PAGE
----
Fashion With Compassion: The student-led charity event includes a fashion show of apparel by top designers, an auction and boutique marketplace. [1:30 p.m., Jewish Community High School of the Bay, 1835 Ellis St., S.F.]

Disney’s DCappella: The seven-voice a cappella group sings re-imagined classics from the Disney songbook. [8 p.m., Fox Theater, 1807 Telegraph Ave., Oakland]

Winchester Orchestra: Gabriel Sakakeeny conducts works by American Romantics Charles Griffes and Howard Hanson and Rachmaninoff’s Piano Concerto No. 3 with soloist Tamami Honma. [7 p.m., Lincoln Glen Church, 2700 Booksin Ave., San Jose]

Gone With the Wind: Based on Margaret Mitchell’s Civil War-set classic, the most popular movie ever — with an inflation-adjusted domestic gross of more than $1.8 billion — hits the big screen again on its 80th anniversary. [1 p.m., AMC Bay Street 16, 5614 Bay St., Emeryville]

MONDAY, MARCH 18

Don Felder: The Rock and Roll Hall of Fame guitarist from The Eagles is touring with a new solo album “American Rock ‘N’ Roll.” [7:30 p.m., Bankhead Theater, 2400 First St., Livermore]

Salvatore Scibona: The National Book Award finalist’s new novel “The Volunteer” is an “epic” story of a restless young man who is captured during the Vietnam War and pressed into secret service for the U.S. government. [7:30 p.m., Green Apple Books, 1231 Ninth Ave., S.F.]

Jade Novah: The vocalist, actress and social influencer who has sung backup for Rihanna, Eminem, Nicki Minaj and Lady Gaga has a new video and single “Cosmic Love.” [8 p.m., Slim’s, 333 11th St., S.F.]

Within Temptation: The Dutch symphonic metal band headlines the Resist 2019 Tour, also featuring Smash Into Pieces (with the new fourth studio album “Evolver”) and In Flames. [7 p.m., Warfield, 982 Market St., S.F.]

TUESDAY, MARCH 19

Lil Baby: “Harder Than Ever,” the debut album by the rapper from Atlanta (aka Dominique Jones) debuted at No. 3 on the Billboard chart in 2018; he’s on his New Generation Tour with City Girls and Blueface. [8 p.m., Warfield, 982 Market St., S.F.]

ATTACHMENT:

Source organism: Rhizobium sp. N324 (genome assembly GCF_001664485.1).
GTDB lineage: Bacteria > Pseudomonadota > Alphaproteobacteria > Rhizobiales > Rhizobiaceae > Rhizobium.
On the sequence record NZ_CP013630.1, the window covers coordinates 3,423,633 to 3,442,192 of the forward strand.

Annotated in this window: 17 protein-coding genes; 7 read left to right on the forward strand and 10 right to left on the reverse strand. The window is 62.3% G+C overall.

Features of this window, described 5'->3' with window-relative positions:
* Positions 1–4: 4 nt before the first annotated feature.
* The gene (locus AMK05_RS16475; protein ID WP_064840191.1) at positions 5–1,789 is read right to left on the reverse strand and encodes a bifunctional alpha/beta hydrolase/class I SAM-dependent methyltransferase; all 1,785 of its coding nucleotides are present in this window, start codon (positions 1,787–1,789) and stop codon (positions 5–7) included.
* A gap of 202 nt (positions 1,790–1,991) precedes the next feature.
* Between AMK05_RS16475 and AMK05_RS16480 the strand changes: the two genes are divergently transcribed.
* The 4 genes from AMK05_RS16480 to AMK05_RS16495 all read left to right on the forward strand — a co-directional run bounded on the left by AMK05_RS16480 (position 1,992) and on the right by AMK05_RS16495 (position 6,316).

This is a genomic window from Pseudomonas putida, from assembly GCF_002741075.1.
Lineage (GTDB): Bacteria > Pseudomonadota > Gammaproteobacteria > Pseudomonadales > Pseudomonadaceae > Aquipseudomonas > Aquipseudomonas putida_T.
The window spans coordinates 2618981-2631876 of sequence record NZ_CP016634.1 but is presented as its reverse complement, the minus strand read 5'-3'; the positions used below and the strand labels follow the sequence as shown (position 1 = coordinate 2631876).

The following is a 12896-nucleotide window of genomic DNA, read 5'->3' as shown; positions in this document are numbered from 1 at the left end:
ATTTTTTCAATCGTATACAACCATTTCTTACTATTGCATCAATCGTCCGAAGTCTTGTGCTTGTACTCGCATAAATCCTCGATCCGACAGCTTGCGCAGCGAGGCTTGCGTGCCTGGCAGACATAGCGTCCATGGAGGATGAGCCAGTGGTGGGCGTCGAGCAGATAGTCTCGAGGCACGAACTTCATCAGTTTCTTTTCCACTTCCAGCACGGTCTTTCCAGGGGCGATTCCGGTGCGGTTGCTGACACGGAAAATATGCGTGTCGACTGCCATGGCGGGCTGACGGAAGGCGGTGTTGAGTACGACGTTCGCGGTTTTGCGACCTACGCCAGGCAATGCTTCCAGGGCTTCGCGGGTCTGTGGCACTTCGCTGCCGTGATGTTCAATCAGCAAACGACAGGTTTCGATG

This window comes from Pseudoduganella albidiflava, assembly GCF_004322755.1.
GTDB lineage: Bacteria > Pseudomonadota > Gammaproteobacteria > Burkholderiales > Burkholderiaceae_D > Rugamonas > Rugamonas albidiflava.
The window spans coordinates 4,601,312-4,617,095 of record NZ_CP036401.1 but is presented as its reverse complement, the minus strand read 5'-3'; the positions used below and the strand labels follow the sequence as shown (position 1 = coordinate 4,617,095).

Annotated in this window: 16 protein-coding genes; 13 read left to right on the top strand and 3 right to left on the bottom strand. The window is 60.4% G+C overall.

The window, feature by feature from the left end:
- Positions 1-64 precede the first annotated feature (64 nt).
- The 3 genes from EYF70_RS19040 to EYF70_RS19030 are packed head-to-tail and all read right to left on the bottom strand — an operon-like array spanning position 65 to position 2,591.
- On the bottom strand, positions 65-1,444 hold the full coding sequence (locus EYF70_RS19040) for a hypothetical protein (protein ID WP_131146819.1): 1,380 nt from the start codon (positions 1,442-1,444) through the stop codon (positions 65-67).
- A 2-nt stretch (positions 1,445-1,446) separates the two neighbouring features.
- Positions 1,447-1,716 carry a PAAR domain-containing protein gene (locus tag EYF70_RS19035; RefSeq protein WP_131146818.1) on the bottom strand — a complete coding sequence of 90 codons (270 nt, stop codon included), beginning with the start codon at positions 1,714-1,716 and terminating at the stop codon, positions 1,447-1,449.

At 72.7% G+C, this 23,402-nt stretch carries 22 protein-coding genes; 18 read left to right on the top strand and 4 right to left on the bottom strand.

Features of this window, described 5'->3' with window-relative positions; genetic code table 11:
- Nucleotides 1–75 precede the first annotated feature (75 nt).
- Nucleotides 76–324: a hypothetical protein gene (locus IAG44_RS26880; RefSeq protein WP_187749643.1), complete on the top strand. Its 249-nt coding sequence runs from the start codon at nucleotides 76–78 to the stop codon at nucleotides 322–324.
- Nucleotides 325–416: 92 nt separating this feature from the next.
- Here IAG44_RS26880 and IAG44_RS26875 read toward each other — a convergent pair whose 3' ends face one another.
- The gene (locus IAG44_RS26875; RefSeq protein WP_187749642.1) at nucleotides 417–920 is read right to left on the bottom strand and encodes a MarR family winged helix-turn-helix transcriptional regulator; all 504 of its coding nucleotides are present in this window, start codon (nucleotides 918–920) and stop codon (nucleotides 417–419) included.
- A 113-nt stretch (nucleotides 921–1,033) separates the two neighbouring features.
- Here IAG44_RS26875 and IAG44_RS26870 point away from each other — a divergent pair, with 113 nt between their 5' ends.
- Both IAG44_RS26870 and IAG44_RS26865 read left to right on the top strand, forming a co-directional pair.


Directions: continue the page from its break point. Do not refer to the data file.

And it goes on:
William Ryan Key: The Florida singer-songwriter and former frontman of the pop punk band Yellowcard headlines a concert with Canadian alt-indie band Selfish Things and acoustic Cory Wells, who writes songs about heartbreak. [8 p.m., Bottom of the Hill, 1233 17th St., S.F.]

Blaqk Audio: The electronic alter ego of AFI’s Davey Havok and Jade Puget play music from “Only Things We Love,” an album Billboard called “an uncanny aural collage of electronica and ‘80s synth-pop.” [8 p.m., Great American Music Hall, 859 O’Farrell St., S.F.]

Fireworks Wednesday: The film by acclaimed Iranian director Asghar Farhadi is about a young Iranian woman who, after being hired as help for an affluent family, is directed by the suspicious wife to spy on her husband. [2:30 p.m., Koret Auditorium, Main Library, 100 Larkin St., S.F.]

Donna Zuckerberg: The classics scholar talks about her book “Not All Dead White Men,” an expose about how right-wing men today use ancient sources to promote a new brand of toxic masculinity on the internet. [7:30 p.m., Kepler’s Books, 1010 El Camino Real, Menlo Park]

Westerman: The singer-songwriter from London’s atmospheric pop combines “dulcet tones with a distinct blend of magical-realism.” [9 p.m., Brick & Mortar Music Hall, 1710 Mission St., S.F.]

Jacob Tobia: The author discusses “Sissy: A Coming-Of-Gender Story,” billed as “a heart-wrenching, eye-opening, and giggle-inducing memoir about what it’s like to grow up not sure if you’re (a) a boy, (b) a girl, (c) something in between, or (d) all of the above.”
[7:30 p.m., Bindery, 1727 Haight St., S.F.]